Posted: 08 December 2016

Arif's story, a child refugee

Our work with young migrants and refugees

Arif came to the UK from Bangladesh when he was 13 after his father was attacked for his political beliefs. With Arif's life in danger, he was sent to live with an uncle in the UK, but after years of no contact with his parents, Arif's uncle made him homeless. Discovering he did not have leave to remain in the UK, Arif became depressed and attempted suicide. He was eventually placed in a mental health facility, where he was introduced to The Children's Society. His project worker supported him with his asylum case and helped him to access appropriate accommodation and counselling. Now Arif has leave to remain in the UK for two and half years and is applying for jobs. This is his story.

The situation in Bangladesh

'All I know is that my dad worked in politics. One day, some people came to our house and attacked him. We suddenly heard screaming and my mum went out and saw our dad on the floor. dad told us our lives were in danger, so we left'

Arriving in the UK

‘I came to the UK with one of my sisters, I was 13. I thought my parents were coming with me. They said they were flying the following week, but they never…

'When we got here my uncle picked us up. I did really miss my parents a lot – I did cry. My uncle tried to get hold of them, but he couldn’t.

‘We stayed with my uncle, he joined me and sister to a school and a GP. But when I turned 16 or 17, my sister got married and my uncle said, he can’t look after me. He can’t afford it, there is no space.'

Now homeless

'I went to my college and told one of my teachers and she told me to go to the council office. They referred me to the social worker department. They kept on saying, “Go back to your uncle”. I went there many times, I was in and out, in and out, in and out – they kept on saying the same thing and they didn’t look after me.

'At the time I was sleeping at my friend’s house or I was sleeping rough. The local authority also found out about my immigration status, and they said, “Get hold of your solicitor”. At the time, I didn’t even know about the Home Office or my immigration status.'

Struggling with depression

‘I was really feeling low, getting depressed, anxiety. I don’t know what to do. I couldn’t find my way out, so I decided to kill myself.

'I woke up in hospital. From that day, they took me in and put me in shared accommodation. I didn’t feel like coming out from my room, I felt like staying in a dark place. Not eating, not engaging, sleeping all day. The manager of the place used to knock on my door every morning to get me to eat and go out, but I preferred to stay in my room. I didn’t feel like going to college either.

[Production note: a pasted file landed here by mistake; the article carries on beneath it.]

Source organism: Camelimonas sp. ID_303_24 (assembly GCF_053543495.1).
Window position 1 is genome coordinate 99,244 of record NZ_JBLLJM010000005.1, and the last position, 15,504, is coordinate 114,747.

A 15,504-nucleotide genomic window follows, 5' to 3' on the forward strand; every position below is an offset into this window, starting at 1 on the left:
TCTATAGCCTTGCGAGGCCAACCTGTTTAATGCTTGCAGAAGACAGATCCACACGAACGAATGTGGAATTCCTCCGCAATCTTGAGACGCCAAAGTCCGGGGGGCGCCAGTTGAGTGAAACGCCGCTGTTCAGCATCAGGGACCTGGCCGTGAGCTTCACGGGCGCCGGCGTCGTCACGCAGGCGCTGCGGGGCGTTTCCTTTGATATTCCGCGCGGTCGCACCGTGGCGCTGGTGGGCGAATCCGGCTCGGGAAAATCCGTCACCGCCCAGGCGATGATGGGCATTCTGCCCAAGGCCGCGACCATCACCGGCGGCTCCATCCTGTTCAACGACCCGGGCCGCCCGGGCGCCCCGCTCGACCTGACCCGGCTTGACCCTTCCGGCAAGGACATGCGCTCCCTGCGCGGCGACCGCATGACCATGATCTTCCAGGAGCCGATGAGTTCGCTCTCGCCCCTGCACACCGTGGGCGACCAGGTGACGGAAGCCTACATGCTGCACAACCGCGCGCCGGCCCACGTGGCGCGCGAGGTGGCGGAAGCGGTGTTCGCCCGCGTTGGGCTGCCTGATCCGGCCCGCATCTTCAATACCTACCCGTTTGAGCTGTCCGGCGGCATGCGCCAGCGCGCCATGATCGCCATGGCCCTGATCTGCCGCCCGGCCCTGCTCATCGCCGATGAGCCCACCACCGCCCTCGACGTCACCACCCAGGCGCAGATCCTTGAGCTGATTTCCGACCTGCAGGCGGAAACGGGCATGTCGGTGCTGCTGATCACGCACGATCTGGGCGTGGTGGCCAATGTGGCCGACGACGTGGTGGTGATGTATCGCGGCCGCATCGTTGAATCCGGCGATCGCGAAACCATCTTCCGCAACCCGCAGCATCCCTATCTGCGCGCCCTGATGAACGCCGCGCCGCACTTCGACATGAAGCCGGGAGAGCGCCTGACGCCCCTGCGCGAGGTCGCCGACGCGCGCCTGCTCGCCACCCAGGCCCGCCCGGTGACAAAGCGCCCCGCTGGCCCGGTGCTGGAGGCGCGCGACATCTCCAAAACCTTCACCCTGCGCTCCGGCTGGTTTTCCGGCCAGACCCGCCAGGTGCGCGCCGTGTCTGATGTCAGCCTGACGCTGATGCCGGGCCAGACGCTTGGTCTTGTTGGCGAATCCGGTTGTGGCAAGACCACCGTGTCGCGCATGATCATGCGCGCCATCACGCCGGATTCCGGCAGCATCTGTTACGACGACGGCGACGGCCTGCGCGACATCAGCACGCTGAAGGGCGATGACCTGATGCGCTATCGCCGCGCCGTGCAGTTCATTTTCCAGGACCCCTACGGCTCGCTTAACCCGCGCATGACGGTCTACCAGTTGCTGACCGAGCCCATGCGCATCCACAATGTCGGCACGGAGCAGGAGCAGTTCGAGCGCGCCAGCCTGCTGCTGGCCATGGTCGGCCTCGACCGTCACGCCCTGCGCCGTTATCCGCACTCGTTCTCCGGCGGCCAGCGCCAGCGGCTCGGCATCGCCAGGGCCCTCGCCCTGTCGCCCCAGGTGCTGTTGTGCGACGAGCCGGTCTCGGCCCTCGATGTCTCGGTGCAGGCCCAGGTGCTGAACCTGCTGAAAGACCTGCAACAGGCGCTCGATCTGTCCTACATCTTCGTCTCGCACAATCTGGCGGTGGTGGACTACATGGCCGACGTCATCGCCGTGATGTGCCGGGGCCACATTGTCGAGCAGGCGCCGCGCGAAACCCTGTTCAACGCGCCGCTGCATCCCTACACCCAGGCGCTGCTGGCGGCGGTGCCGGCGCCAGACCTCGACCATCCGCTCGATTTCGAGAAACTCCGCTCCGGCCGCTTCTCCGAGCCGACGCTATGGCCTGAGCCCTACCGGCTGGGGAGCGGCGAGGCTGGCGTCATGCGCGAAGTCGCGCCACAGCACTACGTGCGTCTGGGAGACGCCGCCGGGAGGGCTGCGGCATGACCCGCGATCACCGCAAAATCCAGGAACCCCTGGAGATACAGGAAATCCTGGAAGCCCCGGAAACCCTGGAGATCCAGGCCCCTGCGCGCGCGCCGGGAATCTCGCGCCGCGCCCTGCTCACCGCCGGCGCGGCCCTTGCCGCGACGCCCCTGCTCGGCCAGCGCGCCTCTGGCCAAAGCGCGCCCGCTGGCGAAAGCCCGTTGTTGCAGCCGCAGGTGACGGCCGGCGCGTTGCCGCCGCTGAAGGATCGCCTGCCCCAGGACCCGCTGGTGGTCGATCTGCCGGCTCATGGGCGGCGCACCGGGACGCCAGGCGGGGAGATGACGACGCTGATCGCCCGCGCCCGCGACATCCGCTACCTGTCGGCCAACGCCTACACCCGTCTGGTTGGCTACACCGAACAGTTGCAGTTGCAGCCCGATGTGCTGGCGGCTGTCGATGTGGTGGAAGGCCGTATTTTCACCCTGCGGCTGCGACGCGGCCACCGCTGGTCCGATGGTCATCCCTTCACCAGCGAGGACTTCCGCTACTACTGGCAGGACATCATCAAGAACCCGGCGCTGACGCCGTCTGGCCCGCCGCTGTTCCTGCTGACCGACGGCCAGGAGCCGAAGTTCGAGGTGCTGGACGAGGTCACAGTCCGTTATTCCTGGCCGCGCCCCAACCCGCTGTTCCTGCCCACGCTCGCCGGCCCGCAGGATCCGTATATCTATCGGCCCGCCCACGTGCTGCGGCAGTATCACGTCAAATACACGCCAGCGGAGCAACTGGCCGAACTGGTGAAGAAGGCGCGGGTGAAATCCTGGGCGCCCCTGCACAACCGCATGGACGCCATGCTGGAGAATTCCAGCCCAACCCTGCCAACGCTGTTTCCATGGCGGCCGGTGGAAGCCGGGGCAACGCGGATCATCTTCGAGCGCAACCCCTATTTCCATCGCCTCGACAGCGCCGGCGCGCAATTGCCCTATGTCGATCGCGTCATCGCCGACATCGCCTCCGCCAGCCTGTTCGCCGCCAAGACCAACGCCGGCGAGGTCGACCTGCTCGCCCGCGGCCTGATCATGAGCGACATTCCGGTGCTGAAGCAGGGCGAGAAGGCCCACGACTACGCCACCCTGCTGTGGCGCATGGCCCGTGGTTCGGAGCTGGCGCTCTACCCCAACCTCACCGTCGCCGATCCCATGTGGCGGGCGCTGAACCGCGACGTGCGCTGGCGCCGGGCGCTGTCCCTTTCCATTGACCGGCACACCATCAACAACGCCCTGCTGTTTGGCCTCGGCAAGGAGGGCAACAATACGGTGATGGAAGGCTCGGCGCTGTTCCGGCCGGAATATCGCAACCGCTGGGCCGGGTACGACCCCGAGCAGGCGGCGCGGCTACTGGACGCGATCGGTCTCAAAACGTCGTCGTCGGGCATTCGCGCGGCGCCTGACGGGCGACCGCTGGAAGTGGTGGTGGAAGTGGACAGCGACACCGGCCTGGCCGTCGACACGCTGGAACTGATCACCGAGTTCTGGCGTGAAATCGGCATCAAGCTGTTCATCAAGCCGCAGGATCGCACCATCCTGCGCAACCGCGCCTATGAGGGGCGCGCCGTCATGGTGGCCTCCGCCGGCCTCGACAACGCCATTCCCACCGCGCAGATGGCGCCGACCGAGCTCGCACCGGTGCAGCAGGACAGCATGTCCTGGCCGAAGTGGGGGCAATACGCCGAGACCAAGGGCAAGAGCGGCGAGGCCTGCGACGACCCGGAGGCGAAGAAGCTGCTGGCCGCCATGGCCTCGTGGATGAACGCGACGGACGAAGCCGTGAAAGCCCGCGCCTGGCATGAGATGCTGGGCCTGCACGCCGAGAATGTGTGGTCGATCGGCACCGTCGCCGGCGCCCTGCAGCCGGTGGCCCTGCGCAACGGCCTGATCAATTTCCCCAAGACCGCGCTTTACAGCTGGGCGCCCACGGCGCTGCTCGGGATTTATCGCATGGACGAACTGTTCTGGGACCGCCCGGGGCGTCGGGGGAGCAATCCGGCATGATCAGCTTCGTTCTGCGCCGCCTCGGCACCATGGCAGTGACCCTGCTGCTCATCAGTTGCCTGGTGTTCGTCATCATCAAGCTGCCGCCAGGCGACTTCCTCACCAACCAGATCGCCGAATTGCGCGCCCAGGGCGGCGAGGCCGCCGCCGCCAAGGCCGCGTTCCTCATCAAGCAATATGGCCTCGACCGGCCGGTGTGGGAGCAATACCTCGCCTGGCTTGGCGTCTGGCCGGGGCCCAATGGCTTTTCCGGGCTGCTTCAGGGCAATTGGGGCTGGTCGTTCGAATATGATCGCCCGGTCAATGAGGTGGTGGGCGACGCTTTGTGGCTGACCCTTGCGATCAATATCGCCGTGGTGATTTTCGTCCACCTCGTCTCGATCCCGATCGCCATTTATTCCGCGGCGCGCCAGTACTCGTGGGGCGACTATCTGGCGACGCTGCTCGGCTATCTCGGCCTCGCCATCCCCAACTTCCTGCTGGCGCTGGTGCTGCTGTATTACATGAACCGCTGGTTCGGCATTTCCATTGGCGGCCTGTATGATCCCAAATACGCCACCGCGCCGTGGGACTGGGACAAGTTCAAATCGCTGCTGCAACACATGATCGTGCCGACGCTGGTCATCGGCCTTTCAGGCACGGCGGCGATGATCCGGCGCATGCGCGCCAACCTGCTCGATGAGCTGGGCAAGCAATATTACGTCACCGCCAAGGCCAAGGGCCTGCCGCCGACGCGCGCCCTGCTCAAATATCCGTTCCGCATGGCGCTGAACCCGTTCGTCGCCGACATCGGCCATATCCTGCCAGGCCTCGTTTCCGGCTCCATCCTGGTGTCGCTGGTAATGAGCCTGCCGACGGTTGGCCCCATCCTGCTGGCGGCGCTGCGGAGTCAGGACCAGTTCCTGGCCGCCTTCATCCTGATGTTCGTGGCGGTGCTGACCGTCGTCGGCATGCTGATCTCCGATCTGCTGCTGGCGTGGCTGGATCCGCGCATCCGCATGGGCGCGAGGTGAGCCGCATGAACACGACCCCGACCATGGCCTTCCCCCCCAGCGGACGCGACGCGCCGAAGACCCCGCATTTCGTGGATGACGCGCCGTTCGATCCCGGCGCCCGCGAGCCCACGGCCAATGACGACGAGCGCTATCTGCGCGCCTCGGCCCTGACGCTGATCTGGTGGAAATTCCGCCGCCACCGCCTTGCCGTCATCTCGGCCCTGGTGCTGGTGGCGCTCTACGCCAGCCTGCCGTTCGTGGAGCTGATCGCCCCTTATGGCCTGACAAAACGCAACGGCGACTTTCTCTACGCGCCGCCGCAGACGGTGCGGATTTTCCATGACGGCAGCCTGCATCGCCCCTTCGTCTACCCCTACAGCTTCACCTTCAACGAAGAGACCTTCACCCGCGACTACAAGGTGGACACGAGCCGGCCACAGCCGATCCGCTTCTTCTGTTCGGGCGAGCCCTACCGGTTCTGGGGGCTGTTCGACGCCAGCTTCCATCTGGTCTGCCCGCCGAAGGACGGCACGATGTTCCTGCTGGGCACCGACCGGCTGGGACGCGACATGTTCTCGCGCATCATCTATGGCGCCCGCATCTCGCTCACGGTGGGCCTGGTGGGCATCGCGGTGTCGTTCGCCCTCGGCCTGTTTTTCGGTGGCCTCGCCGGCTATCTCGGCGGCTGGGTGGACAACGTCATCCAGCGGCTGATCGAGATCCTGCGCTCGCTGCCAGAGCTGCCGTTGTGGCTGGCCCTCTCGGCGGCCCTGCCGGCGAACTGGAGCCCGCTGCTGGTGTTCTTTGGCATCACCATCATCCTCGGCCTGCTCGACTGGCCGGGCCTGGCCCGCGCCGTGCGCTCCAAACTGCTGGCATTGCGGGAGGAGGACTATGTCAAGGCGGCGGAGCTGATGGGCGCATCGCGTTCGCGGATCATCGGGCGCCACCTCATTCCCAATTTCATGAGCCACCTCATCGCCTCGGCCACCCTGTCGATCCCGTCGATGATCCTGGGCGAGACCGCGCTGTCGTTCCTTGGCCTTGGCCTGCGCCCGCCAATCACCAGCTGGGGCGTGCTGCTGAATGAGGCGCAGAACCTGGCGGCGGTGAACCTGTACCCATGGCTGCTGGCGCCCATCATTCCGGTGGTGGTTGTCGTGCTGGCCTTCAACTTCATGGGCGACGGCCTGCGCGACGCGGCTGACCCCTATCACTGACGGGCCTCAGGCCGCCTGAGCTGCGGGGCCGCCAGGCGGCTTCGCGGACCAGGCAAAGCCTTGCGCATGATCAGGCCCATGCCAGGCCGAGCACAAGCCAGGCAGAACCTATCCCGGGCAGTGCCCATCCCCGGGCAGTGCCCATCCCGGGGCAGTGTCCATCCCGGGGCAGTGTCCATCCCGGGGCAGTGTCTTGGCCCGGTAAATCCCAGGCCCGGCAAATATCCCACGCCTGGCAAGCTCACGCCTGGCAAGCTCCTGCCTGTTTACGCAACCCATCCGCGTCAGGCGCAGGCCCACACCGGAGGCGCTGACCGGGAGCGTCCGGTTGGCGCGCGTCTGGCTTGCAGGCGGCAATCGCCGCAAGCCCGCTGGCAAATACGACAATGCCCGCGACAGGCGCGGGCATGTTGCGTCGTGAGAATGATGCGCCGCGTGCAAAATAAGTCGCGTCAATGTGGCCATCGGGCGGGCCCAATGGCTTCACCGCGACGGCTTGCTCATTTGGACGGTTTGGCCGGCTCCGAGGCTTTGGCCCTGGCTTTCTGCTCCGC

'The social workers said they were going to terminate my place, and then I harmed myself again. I did it two or three times. I ended up in a mental hospital. That place is not for me.'

The Children's Society

'While I was in the mental hospital, suddenly, somehow The Children’s Society got hold of me and they helped me through everything.'

'They helped me a lot with my accommodation, Home Office meetings, solicitor meetings, and counselling and meeting with my GP.

‘Where I am today, I wouldn’t be here if it wasn’t for those lovely people. I know they helped me a lot and I want to do something with my life and make them proud. They helped me and guided me, they’ve been there for me when I needed them most.'

Life today

‘I got my status and sorted out my housing benefit. I want to get a permanent job and my own house.

‘Living in a care home, living in shared accommodation, going through this at a young age – most people don’t have to go through that. Young people coming from a different country have to face all these problems. It’s really hard and difficult.

‘When I didn’t have my status I was stuck in one place, moving nowhere. It was horrible, I couldn’t do anything with my life.

‘When I met The Children’s Society I wasn’t really getting along and I found it hard to talk and I did find it scary. But honestly, open up with them, tell them how you feel. Tell them everything and they will try their best to help you.’

* Image of 'Arif' - A Model has been used in place of Arif to protect his identity

By Louise Jones - Digital team

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